Thailand Catches 80 Tons Of Sea Snakes Yearly, States Conservation Biology, Clearly Unsustainable


Ann Novek( Luure)--With the Sky as the Ceiling and the Heart Outdoors

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Melissa Hogenboom

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Each month, fishermen in the Gulf of Thailand risk their lives harvesting live sea snakes. It’s risky for both parties: the snakes are in danger of being over-harvested and the fishermen could get bitten.

Scientists are now calling for a monitoring programme to assess the impact the on-going trade will have on their population numbers and to look how it affects the ecosystem.

A team reports in the journal Conservation Biology that fishermen have noticed a decline in their population since 2009. The researchers now want to understand if this is due to overfishing or other factors like pollution.

Fishermen harvest sea snakes in the dead of night (Credit: Zoltan Takacs)

Fishermen harvest sea snakes in the dead of night (Credit: Zoltan Takacs)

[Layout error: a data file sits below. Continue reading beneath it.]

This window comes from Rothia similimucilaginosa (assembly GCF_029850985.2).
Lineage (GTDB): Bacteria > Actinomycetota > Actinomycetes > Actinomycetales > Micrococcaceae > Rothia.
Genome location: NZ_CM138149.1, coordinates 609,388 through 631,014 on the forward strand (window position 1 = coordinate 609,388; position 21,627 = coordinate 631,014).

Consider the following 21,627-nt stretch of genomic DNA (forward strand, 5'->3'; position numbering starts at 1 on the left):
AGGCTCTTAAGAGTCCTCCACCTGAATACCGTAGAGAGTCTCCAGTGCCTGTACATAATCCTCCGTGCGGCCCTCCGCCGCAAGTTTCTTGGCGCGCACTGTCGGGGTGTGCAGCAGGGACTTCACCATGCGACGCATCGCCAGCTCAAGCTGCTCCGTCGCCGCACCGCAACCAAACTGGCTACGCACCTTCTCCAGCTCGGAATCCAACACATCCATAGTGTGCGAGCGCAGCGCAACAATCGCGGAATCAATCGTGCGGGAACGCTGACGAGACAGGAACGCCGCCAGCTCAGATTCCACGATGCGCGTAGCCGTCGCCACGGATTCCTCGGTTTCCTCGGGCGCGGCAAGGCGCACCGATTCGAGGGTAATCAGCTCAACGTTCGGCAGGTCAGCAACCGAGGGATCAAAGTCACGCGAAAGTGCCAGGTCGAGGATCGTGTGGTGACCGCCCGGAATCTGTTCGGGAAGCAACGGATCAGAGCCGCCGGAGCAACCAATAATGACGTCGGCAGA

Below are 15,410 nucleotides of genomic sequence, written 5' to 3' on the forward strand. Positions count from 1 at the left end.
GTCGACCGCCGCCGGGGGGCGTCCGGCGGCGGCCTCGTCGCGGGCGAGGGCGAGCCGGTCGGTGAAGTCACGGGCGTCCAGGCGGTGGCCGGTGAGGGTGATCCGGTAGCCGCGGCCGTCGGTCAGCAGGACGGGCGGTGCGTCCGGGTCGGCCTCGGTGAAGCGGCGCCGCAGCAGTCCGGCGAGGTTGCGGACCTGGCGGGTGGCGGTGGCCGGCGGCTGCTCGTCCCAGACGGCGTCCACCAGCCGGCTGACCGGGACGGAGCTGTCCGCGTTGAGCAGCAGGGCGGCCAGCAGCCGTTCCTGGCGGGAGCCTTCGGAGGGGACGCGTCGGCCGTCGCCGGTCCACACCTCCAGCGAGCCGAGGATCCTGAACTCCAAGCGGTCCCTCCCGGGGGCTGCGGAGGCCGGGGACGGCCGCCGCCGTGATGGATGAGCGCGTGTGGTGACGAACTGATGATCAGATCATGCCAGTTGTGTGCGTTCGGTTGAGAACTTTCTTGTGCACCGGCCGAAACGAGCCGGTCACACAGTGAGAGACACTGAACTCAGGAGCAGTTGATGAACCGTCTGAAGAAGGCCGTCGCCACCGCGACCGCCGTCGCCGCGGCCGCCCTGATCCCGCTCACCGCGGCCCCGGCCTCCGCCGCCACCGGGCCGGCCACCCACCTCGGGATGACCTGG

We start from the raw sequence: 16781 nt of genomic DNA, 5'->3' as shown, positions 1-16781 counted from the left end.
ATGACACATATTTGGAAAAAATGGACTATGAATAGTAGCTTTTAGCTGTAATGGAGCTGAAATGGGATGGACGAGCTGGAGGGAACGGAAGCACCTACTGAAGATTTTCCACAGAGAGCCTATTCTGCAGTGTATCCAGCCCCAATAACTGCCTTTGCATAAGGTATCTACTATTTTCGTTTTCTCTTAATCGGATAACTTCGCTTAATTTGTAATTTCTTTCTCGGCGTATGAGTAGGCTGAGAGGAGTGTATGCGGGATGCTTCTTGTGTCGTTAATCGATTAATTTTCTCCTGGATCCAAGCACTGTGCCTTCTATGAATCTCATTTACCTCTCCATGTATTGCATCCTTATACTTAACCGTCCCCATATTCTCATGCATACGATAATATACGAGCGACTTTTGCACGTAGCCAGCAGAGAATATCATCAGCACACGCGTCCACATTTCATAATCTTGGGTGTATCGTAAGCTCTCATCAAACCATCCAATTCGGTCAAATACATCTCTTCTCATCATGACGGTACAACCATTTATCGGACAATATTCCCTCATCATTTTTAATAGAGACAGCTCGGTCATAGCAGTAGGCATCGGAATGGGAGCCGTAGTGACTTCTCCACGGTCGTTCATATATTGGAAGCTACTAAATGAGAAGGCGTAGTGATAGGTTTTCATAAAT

The fishermen fish for squid with nets and hooks, and at the same time pick up hundreds of deadly sea snakes. The snakes have particularly potent venoms, which can be lethal.

Most of the…

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Author: Dr Raziq

I’m PhD in Animal Agriculture, currently working as a Technical Manager at Al Ain Farms for Livestock Production, Camel dairying, Alain, UAE. I had performed as a Professor and Dean, at the Faculty of Veterinary and Animal Sciences, Lasbela University of Agriculture, Water and Marine Sciences Pakistan (LUAWMS). I work on and write for the subjects of ‘turning camel from a beast of burden to a sustainable farm animal’, agricultural research policies, extensive livestock production systems, food security under climate change context, and sustainable use of traditional genetic resources for food and agriculture. Iim advocating camel under the theme of CAMEL4LIFE and believe in camel potential. I’m the founder and head of the Society of Animal, Veterinary and Animal Scientists (SAVES), and Founder of the Camel Association of Pakistan. I also work as a freelance scientist working (currently member of steering committee) for Desert Net International (DNI). I’m an ethnoecologist, ethnobotanist, Ethnovet and ethomedicie researcher and reviewer. I explore deserts and grazing lands for knowledge and understanding.

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